HomeQ&APerífrasis: Echar(se) a and Poner(se) a

Perífrasis: Echar(se) a and Poner(se) a

4
votes

I recently read that both echar(se) a and poner(se) a can be used to indicate the start of an action (perífrasis). Does anyone know if these are interchangeable. For example:

Se puso a llorar/Se echó a llorar - She started to cry

Or would they be used in different contexts. Any help with this would be greatly appreciated.

10316 views
updated OCT 11, 2009
posted by Izanoni1
good question, Izan, only 0.3 k to get to the 5k turning point, illimited editing - 00494d19, OCT 10, 2009
Heidita, whatever in the world is "illimited" editing?? - Janice, OCT 10, 2009
hmmm, anybody who has more than 5k, can edit any post on this site, no limits to edditing, I think now youwould have like 20 edits a day, if that was my case,,,,lol, I edit like a hundred a day...jejeje - 00494d19, OCT 10, 2009
I think you mean "unlimited" amiga.... blame it on the typing ;) - Valerie, OCT 11, 2009

7 Answers

5
votes

I am only venturing my two cents worth because no one else has answered yet, and it's quite likely I am wrong... but...

I think "se echo a llorar" gives the idea that it started more abruptly. "She burst into tears" rather than "She started to cry" (which is the idea that I get from se puso a llorar). It seems to me that echarse a might be something like 'to forcibly begin an action'.

updated AGO 10, 2010
edited by Valerie
posted by Valerie
Thank you for this. What you say sounds reasonable to me. Lets see if a native speaker will corroborate this for us. - Izanoni1, OCT 9, 2009
1
vote

To express the start of something = ponerse + a + infinitivo Hacia un día estupendo y de pronto, se puso a llover .Cuando Javier ha sabido esta mañana que ha tocado la lotería ha puesto a cantar,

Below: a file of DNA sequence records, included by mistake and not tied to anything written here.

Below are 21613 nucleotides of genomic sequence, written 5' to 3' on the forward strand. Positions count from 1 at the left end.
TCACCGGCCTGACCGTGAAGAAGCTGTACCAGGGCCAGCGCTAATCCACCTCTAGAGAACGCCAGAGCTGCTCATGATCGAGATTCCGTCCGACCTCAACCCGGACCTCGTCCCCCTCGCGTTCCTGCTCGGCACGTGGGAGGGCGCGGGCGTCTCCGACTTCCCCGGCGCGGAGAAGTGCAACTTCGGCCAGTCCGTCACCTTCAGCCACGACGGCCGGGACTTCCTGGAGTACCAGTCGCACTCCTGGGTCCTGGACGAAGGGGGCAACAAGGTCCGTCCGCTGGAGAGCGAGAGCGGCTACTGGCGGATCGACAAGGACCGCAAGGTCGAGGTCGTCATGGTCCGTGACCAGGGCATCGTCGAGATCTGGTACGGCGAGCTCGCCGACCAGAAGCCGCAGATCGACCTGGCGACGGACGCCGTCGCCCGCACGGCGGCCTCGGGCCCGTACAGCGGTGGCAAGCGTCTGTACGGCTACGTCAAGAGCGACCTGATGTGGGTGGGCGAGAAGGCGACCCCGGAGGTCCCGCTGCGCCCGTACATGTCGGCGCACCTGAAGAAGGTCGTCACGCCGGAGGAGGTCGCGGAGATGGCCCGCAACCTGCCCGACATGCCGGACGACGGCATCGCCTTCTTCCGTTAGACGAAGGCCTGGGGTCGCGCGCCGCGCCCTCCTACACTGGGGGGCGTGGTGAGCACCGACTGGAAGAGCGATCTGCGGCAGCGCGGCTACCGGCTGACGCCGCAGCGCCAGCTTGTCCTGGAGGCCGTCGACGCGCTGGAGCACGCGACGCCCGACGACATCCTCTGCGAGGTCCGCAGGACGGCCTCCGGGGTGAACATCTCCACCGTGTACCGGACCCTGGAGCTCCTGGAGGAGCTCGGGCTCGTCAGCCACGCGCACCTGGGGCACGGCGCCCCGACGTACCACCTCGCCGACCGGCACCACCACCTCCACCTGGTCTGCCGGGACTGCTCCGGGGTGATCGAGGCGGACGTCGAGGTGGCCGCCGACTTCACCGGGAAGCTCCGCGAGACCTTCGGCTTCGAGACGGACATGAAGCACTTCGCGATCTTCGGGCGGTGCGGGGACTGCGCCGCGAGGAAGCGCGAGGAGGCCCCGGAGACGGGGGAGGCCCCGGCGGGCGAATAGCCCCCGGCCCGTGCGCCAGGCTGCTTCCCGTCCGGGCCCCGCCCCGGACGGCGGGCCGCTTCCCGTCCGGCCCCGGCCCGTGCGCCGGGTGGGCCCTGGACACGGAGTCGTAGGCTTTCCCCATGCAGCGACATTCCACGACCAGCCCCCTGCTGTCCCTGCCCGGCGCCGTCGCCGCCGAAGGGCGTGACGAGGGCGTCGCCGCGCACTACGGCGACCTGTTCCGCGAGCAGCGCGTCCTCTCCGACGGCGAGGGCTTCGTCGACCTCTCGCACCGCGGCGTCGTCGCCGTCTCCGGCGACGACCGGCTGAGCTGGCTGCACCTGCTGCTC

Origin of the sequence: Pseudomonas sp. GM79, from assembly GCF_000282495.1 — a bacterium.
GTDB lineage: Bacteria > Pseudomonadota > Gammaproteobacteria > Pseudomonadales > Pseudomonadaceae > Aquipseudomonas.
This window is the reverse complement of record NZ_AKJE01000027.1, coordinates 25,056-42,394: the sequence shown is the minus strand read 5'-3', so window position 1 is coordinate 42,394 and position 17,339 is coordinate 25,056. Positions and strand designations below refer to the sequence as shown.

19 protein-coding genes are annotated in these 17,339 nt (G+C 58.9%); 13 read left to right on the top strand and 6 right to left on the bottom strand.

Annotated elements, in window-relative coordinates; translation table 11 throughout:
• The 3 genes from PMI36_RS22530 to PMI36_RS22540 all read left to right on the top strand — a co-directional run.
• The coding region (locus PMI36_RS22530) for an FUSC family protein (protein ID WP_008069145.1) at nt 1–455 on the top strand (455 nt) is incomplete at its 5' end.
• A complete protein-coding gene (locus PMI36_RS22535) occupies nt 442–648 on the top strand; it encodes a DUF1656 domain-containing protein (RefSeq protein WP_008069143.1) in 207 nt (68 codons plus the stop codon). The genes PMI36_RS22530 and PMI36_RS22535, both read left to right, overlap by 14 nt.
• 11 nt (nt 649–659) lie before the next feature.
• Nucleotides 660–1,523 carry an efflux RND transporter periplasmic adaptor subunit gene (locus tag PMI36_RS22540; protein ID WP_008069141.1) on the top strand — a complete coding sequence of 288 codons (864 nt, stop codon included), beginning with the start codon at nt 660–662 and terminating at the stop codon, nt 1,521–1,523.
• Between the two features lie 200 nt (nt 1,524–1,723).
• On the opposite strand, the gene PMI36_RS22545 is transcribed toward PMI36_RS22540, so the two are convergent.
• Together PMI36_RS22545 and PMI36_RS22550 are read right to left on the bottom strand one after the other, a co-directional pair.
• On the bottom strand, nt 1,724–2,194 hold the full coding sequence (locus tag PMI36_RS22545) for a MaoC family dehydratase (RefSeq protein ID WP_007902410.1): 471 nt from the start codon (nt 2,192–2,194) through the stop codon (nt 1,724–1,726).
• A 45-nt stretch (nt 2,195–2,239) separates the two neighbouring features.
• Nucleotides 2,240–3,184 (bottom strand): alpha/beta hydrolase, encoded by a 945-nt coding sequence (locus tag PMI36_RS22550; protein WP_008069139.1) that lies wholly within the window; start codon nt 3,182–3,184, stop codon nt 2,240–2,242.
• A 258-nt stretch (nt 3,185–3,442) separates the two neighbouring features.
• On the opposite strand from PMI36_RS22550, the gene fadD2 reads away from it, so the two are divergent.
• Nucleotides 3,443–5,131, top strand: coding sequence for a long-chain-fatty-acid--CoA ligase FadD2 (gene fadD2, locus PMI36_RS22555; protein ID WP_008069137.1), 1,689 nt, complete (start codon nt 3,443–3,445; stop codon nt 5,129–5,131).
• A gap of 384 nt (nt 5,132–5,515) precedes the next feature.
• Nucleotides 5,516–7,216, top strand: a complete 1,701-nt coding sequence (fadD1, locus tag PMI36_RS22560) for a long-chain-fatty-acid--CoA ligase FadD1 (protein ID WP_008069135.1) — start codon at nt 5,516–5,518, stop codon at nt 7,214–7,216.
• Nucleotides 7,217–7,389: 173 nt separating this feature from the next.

updated AGO 11, 2013
posted by kenwilliams
1
vote

romper a is actually used when something starts happening with great strength:

El agua rompió a hervir.

El niño rompió a llorar.

updated AGO 11, 2013
posted by 00494d19
1
vote

Se puso a llorar/Se echó a llorar

Hmmmm, here it is quite interchangable.

Ponerse a hacer algo normally means to start the action, to put your hands to it...like after some kind of meditation.

Me puse a limpiar la casa. Me puse a dar de comer a los gatos.

Here you cannot use echarse a ....

Echarse a is more used with an action that is more impulsive. Nothing impulsive about cleaning the house, trust meconfused jejeje

Se echó a correr. Se echó a llorar.

updated AGO 11, 2013
posted by 00494d19
1
vote

I want to thank everybody for joining in this discussion. This was very helpful. Thank you.

updated OCT 11, 2009
posted by Izanoni1
1
vote

I think "se echo a llorar" gives the idea that it started more abruptly.

I have read "rompió a llorar" to mean that it started more abruptly (she broke out crying), do you think that there is much of a difference here?

updated OCT 11, 2009
posted by Izanoni1
good one Izan, this is correct and the best for burst out.... - 00494d19, OCT 10, 2009
0
votes

I have read "rompió a llorar" to mean that it started more abruptly (she broke out crying)

Hmm... interesting. That seems very literal to me. "Romper", at least in the contexts that I've seen it in, seems to mean "to literally break something". But maybe it could be used to mean "to break out".

I have always read and used Valerie's suggestion of "echar + verb" to indicate that something happened abruptly. These are some examples from SpanishDict's dictionary, under "echar":

echar a andar -> to set off

echar a correr -> to break into a run

echar a llorar -> to burst into tears

echar a reír -> to burst out laughing

Interestingly, the pronominal form of "echar" is not used in those examples. But later on in that same dictionary entry I see the following:

echarse a hacer algo -> to begin to do something, to start doing something

se echó a cantar/reír -> he burst into song/laughter

Hmmm... So, I'm not really sure. We should wait for a native.

updated OCT 10, 2009
posted by Nick-Cortina
SpanishDict is the world's most popular Spanish-English dictionary, translation, and learning website.
© Curiosity Media Inc.